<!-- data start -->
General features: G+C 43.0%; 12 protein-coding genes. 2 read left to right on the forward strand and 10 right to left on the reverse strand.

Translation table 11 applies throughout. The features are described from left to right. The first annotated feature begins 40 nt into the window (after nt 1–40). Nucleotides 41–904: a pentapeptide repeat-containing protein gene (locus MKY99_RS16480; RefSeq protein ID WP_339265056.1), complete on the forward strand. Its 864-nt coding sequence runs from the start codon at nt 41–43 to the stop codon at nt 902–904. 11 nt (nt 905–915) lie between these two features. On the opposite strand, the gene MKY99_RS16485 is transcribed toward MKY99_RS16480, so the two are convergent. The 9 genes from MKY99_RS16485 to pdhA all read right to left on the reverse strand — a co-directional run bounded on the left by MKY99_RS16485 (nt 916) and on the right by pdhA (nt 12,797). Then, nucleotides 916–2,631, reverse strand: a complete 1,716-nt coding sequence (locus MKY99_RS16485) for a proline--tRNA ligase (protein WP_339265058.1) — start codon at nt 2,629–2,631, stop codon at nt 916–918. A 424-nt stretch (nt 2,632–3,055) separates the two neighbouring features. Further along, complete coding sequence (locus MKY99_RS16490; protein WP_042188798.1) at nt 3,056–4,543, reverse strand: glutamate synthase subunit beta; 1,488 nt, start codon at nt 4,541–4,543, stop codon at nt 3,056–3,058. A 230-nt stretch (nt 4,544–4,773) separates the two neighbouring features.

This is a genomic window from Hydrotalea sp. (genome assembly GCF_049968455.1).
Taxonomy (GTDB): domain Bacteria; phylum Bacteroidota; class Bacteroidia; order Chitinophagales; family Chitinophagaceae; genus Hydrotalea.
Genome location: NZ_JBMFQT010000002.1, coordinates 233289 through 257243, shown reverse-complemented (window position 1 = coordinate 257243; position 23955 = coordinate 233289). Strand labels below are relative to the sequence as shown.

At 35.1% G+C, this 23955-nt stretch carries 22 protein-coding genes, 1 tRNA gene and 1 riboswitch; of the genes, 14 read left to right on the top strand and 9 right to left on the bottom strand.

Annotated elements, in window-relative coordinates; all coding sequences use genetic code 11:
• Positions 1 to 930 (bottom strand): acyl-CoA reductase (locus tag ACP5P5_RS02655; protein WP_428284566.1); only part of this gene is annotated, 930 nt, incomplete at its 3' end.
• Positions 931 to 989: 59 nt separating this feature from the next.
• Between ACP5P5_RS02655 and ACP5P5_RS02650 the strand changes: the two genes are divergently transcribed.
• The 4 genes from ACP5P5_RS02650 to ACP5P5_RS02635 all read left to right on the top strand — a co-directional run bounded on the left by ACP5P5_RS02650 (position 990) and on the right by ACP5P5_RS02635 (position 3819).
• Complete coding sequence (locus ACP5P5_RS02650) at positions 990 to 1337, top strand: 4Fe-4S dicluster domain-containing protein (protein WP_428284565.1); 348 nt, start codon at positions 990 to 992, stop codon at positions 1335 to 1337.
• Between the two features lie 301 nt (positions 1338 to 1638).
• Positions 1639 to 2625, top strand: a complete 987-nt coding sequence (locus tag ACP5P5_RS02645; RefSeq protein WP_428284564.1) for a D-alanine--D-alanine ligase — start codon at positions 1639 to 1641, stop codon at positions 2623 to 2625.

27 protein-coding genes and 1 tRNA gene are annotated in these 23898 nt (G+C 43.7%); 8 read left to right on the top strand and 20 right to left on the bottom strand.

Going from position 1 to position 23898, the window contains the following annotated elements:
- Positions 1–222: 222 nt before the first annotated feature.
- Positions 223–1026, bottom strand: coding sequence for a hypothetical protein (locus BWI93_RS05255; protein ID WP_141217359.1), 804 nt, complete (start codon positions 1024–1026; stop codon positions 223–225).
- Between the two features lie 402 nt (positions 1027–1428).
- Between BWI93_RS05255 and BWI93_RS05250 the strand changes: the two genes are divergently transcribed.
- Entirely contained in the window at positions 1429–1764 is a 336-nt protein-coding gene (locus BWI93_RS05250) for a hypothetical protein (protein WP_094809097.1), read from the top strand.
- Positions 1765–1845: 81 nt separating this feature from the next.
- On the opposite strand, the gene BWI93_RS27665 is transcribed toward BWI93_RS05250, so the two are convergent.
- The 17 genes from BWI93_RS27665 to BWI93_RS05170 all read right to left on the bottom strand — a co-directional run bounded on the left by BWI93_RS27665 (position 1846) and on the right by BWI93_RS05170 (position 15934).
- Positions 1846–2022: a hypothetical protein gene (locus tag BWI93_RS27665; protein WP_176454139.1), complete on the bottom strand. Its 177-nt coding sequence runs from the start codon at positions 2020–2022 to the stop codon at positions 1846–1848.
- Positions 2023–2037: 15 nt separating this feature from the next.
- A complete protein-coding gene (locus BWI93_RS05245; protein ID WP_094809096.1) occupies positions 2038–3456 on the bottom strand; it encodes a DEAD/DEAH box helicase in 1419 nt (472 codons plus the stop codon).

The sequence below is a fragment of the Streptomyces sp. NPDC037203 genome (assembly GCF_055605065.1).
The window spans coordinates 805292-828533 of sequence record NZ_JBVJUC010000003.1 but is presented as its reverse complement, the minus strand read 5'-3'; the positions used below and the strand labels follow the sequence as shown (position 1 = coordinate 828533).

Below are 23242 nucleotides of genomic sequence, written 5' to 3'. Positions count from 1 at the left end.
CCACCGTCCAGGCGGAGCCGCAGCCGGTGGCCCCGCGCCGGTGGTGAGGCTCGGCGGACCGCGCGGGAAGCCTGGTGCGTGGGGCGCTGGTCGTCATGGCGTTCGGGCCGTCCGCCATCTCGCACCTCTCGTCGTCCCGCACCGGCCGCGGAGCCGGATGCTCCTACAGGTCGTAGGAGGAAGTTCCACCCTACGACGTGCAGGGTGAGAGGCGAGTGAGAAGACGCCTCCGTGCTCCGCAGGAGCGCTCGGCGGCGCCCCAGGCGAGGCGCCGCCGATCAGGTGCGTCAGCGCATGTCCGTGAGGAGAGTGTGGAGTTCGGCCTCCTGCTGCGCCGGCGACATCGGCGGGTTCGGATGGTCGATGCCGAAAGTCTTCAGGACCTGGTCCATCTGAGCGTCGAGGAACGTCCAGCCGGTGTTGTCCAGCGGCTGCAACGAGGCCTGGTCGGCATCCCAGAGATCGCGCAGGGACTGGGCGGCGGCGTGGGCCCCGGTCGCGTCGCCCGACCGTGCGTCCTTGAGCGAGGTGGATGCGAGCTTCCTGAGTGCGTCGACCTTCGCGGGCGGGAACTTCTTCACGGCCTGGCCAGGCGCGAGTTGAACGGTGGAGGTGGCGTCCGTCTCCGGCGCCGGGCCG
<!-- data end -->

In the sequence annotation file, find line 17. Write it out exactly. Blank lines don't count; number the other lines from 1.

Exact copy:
- Positions 1–222: 222 nt before the first annotated feature.